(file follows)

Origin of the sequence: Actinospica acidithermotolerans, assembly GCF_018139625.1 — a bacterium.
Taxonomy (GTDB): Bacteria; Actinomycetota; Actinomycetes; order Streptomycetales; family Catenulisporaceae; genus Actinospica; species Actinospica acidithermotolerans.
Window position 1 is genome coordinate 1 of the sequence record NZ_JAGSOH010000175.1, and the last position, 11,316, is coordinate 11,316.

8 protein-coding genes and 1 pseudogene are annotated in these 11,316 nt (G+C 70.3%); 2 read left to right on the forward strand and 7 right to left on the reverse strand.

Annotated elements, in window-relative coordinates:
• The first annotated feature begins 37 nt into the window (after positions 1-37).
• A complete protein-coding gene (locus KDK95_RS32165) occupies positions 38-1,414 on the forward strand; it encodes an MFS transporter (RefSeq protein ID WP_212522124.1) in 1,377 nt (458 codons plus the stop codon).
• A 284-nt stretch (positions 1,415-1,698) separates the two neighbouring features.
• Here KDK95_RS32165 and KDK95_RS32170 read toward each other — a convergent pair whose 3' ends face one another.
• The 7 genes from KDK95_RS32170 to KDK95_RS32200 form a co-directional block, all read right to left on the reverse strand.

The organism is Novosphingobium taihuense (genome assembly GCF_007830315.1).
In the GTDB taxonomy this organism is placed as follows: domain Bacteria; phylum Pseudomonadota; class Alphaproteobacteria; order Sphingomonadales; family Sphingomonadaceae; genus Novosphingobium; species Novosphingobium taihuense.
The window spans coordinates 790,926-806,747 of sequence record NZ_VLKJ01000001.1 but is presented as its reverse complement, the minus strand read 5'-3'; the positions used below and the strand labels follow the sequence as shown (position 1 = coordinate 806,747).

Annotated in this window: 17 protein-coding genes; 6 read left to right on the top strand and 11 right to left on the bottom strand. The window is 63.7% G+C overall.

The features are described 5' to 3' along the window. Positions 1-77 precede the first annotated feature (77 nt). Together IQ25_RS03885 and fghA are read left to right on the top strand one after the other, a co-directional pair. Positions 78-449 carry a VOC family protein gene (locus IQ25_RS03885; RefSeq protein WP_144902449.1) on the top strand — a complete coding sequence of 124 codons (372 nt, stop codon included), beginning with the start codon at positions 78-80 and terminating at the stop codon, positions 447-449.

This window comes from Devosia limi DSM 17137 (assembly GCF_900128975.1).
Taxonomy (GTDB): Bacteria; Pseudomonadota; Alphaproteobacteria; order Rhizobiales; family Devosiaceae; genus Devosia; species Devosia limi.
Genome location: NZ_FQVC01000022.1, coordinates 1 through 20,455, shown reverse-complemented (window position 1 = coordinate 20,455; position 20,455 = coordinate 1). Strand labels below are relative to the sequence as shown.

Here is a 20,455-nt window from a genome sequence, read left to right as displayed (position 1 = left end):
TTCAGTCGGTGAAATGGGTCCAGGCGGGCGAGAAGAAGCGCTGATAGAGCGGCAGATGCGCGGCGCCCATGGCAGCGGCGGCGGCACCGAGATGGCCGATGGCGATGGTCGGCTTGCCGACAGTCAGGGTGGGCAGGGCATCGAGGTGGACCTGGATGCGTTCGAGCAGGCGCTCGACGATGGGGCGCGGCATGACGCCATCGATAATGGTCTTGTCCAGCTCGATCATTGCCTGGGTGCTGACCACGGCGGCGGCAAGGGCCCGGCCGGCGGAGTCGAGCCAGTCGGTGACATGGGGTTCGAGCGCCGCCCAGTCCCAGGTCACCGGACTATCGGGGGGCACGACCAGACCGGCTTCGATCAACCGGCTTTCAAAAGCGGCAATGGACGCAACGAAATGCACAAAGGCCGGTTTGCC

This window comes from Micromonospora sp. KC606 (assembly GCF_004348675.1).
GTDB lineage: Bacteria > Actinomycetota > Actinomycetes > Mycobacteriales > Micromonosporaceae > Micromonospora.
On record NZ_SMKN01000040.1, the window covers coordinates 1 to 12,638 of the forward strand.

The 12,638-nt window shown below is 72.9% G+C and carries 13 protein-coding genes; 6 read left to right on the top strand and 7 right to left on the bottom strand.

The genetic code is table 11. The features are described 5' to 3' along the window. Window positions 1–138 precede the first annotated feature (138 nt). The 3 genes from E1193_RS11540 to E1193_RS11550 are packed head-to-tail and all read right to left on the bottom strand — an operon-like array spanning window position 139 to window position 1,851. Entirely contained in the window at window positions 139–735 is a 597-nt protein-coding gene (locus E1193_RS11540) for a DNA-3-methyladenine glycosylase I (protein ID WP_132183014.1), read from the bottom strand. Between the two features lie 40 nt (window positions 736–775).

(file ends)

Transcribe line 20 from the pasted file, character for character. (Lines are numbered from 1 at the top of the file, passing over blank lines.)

TTCAGTCGGTGAAATGGGTCCAGGCGGGCGAGAAGAAGCGCTGATAGAGCGGCAGATGCGCGGCGCCCATGGCAGCGGCGGCGGCACCGAGATGGCCGATGGCGATGGTCGGCTTGCCGACAGTCAGGGTGGGCAGGGCATCGAGGTGGACCTGGATGCGTTCGAGCAGGCGCTCGACGATGGGGCGCGGCATGACGCCATCGATAATGGTCTTGTCCAGCTCGATCATTGCCTGGGTGCTGACCACGGCGGCGGCAAGGGCCCGGCCGGCGGAGTCGAGCCAGTCGGTGACATGGGGTTCGAGCGCCGCCCAGTCCCAGGTCACCGGACTATCGGGGGGCACGACCAGACCGGCTTCGATCAACCGGCTTTCAAAAGCGGCAATGGACGCAACGAAATGCACAAAGGCCGGTTTGCC